Sammy and Rosie Get Laid, 1988, British, Miramax, 98 minutes, color. Directed by Stephen Frears. Screenplay by Hanif Kureishi. Cast includes Shashi Kapoor as Rafi Rahman, Frances Barber as Rosie Hobbs, Claire Bloom as Alice, Ayub Khan-Din as Sammy, Roland Gift as Danny/Victoria, Wendy Gazelle as Anna, Meera Syal as Anna, Suzette Llewelly as Vivia, Badi Uzzaman as Cabbie/The Ghost. Rating: Eight stars out of 10.
By Doug Gibson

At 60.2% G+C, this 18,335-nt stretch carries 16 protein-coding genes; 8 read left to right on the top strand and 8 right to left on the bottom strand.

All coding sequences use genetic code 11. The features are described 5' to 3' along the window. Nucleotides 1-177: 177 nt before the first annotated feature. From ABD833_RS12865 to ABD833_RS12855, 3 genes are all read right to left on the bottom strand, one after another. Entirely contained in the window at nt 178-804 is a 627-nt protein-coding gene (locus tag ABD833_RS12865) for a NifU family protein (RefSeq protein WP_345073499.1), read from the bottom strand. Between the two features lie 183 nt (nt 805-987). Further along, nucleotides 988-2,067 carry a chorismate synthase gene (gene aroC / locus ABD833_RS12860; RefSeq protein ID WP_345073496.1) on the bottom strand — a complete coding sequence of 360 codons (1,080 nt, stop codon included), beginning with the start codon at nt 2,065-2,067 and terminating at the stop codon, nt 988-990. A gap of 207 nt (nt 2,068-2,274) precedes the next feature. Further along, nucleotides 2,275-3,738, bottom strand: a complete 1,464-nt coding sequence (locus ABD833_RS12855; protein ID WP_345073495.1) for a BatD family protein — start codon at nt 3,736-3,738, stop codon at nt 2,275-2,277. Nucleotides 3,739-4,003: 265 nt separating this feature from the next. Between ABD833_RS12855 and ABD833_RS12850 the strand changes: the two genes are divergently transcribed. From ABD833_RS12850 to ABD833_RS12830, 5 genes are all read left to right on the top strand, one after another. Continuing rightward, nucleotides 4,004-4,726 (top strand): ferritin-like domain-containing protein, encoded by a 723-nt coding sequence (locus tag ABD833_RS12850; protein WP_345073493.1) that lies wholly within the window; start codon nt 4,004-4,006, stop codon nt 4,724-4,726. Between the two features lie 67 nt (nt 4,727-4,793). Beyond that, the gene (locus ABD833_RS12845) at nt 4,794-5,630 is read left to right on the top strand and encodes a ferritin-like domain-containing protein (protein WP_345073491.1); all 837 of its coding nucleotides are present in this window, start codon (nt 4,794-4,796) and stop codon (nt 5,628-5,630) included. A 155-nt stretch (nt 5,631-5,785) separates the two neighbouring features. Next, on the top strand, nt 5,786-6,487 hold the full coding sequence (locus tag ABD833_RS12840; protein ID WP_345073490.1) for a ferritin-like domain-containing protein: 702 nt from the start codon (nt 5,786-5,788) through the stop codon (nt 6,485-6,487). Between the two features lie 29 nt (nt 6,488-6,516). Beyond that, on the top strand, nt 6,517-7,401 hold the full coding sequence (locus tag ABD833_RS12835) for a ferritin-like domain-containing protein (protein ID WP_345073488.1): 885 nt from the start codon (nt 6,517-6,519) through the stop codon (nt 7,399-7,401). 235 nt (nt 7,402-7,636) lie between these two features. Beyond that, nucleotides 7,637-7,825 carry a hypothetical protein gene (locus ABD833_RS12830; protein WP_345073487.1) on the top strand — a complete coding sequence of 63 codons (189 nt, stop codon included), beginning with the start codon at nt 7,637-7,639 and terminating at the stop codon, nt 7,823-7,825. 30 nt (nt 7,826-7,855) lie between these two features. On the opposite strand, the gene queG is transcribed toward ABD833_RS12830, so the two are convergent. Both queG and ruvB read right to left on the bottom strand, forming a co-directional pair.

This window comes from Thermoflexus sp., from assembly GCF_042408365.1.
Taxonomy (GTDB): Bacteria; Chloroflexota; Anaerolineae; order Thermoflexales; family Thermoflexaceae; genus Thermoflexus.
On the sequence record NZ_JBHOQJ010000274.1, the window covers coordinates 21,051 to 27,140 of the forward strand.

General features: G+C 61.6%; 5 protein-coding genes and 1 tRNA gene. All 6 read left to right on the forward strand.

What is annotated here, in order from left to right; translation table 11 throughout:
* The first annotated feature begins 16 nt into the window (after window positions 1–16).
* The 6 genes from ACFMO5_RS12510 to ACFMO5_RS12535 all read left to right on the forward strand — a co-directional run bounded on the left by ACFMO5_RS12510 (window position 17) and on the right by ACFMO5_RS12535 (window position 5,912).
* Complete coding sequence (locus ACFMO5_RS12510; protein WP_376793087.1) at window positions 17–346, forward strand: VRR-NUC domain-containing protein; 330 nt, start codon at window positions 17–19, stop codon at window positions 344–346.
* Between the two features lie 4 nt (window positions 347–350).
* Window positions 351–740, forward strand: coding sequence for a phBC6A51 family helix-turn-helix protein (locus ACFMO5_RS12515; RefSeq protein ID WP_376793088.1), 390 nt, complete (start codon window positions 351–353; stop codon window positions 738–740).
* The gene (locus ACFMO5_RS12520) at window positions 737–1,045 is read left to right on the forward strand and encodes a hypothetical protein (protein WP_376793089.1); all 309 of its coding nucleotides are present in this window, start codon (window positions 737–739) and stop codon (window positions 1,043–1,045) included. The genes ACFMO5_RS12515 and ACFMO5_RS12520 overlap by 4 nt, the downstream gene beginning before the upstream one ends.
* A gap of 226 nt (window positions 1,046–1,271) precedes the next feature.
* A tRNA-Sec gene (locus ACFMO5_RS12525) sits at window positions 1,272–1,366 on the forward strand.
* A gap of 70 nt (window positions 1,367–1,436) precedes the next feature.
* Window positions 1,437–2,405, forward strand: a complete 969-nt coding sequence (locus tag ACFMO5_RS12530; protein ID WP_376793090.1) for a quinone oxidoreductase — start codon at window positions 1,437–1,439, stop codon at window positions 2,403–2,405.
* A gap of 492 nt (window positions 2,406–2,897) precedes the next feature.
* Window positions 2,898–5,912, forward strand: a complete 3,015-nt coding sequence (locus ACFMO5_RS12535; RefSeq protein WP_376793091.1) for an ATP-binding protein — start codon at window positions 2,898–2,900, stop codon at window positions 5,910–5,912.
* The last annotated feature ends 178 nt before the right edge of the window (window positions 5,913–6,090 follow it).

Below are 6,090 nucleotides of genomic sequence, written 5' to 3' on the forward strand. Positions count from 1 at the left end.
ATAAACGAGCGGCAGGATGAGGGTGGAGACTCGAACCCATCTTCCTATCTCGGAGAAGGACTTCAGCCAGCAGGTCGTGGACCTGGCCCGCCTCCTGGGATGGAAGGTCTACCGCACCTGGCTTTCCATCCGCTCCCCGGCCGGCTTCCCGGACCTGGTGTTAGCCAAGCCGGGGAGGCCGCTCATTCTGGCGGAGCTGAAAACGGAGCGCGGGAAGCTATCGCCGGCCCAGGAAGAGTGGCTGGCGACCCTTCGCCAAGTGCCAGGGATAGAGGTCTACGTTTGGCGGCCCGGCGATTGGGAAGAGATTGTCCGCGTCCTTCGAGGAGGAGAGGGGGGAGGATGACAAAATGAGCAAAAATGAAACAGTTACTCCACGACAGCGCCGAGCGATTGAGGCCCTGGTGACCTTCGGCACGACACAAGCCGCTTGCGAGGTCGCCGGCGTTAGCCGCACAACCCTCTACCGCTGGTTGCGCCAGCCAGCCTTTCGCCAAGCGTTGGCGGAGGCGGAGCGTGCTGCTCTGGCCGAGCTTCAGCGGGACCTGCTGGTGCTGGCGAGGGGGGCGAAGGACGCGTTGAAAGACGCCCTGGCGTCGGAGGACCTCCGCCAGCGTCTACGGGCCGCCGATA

Sammy and Rosie Get Laid is a film that defines the end of a generation. It's the mid-1980s and the sexual and political revolutions of the 1960s still flourish, but definitely as a counter-culture. The ideas, as Rosie puts it, of "Freedom plus commitment" is being rejected by a British society that has embraced Margaret Thatcher and the ideals of strict conservative morality and capitalism. Still, in a pocket of color within London, Sammy, an immigrant accountant and his wife Rosie, a social worker, thrive. They are in love and have lovers. Sammy is currently having an affair with Wendy, an American artist with Ws tattoed on both buttocks. As Anna explains, everytime she bends over it spells WOW. Rosie will soon bed an attractive black squatter called Victoria (played by Fine Young Cannibals singer Gift) by those who like him. Sammy and Rosie like their life. They spend weekends at plays, essays, classes, and walking through their city, London. As they exclaim, they are Londoners, not Brits. An eclectic crowd surrounds them of gays, homeless, artists, council (public housing) dwellers, squatters, immigrant shopkeepers, scared, vicious police, and riots. However, life is changing. Sammy and Rosie's part of London is beginning to percolate as racial tensions and injustice bubble to the surface. The police kill a black woman who thought her home was being invaded. Before the film is over, the neighborhood will at times begin to resemble 1980s Beirut.